We argue that the major impediment to advancing these therapies to clinic is not so much the availability of candidates, but the lack of a robust measure of efficacy [5]. Specifically, because these rather non-toxic agents can be administered over a wide range of doses and intervals, what is most needed is a rapid reproducible way to define efficacy, so that rapid real-time adjustments can be made.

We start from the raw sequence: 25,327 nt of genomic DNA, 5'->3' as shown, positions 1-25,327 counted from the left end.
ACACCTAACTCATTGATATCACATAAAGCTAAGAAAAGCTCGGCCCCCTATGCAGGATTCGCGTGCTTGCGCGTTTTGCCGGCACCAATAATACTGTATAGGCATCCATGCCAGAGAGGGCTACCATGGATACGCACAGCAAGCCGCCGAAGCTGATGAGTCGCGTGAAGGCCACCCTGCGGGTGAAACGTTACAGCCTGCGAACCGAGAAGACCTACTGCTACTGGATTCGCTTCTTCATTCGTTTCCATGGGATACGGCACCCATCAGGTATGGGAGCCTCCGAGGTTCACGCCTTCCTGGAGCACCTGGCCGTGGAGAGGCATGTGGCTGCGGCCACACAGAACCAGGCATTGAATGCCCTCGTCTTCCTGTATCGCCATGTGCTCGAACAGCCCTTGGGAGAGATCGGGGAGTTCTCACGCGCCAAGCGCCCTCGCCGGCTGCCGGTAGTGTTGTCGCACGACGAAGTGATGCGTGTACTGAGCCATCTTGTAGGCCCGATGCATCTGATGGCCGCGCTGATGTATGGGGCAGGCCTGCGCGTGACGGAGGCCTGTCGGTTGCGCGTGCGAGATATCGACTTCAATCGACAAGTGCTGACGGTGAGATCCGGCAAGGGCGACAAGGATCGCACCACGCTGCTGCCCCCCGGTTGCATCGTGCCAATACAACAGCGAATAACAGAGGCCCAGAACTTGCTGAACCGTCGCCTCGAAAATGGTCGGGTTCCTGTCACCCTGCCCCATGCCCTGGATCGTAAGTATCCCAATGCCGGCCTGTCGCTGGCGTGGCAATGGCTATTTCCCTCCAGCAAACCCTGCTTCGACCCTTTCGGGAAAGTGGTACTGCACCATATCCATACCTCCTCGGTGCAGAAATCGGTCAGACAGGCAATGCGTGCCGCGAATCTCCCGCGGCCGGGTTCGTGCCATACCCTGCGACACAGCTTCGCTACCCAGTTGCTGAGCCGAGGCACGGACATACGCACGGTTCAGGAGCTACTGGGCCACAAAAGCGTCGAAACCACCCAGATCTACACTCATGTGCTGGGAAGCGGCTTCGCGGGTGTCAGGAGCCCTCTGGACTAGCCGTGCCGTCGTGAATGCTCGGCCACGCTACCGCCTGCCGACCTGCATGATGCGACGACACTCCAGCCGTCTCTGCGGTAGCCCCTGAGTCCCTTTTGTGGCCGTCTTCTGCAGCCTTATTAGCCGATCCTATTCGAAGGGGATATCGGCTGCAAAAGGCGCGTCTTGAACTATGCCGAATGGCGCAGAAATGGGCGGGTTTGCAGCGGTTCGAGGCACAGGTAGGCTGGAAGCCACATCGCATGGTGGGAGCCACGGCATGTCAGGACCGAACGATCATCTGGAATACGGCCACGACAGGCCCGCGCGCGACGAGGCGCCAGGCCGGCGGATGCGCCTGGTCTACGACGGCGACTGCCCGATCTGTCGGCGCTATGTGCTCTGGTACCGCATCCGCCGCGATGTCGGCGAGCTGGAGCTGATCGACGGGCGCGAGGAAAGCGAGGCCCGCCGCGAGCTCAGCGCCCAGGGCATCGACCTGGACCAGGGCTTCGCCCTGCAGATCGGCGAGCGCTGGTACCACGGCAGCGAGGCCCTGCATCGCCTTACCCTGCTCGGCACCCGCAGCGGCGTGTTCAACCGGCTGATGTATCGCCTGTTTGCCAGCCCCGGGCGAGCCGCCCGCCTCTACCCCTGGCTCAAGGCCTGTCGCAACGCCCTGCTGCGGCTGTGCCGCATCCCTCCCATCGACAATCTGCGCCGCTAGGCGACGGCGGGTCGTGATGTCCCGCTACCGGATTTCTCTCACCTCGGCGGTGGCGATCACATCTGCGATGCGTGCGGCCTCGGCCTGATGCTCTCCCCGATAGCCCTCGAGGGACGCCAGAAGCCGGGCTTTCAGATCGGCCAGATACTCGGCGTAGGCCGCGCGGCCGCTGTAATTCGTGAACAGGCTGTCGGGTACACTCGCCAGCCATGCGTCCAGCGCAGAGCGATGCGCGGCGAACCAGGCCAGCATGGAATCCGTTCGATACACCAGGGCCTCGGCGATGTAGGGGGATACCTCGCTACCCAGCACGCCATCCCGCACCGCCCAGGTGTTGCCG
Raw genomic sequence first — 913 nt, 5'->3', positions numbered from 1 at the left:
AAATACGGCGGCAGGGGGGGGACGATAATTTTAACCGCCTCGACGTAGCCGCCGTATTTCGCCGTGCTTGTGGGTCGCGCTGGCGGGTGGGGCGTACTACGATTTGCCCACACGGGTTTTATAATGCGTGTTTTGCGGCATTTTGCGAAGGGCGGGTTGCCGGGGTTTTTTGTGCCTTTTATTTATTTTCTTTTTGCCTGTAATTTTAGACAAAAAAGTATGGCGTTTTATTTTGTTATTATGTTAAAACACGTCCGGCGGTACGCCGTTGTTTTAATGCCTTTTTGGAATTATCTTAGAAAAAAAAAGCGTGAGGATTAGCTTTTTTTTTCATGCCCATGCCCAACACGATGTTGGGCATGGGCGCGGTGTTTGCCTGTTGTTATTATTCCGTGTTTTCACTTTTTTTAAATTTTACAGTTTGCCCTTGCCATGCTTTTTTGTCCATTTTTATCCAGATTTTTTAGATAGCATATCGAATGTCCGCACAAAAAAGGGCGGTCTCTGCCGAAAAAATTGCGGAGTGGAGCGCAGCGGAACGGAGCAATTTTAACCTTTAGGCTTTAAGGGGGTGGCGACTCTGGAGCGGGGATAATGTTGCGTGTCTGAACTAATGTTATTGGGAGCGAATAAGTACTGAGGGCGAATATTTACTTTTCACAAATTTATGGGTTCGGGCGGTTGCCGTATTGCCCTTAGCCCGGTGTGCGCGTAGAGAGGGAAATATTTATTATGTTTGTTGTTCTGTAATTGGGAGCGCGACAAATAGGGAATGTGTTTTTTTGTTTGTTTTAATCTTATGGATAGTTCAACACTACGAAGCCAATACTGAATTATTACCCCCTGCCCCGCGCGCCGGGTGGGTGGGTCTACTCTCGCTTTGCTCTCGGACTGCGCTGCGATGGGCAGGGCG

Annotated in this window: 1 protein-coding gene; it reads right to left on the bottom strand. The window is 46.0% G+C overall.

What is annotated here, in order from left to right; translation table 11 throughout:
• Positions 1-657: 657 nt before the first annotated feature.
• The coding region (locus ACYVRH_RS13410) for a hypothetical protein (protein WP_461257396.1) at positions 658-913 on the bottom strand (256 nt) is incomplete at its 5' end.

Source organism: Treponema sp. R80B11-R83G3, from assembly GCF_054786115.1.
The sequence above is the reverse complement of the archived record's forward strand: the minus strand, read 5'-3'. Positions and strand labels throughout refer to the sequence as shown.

While several studies attest to the fact that the neoplastic proliferative state is characterized by a relative overutilization of glycolysis (GLY) [68], it has been more difficult to establish in vivo whether reverting that balance towards that seen in the normal tissue slows or halts proliferation. To accomplish this, what is needed is a measure of relative contribution between the two processes. Thus, measurement of static metabolic pools, or metabolic imaging of early steps in the utilization of glucose or amino acids gives limited information on downstream molecular “flux”, i.e., how much fuel is being used for glycolysis versus oxidative phosphorylation (OXPHOS) and fall short of answering this question in our opinion. What is needed therefore is a method wherein repetitive measurements can document the relative contribution between the two metabolic pathways.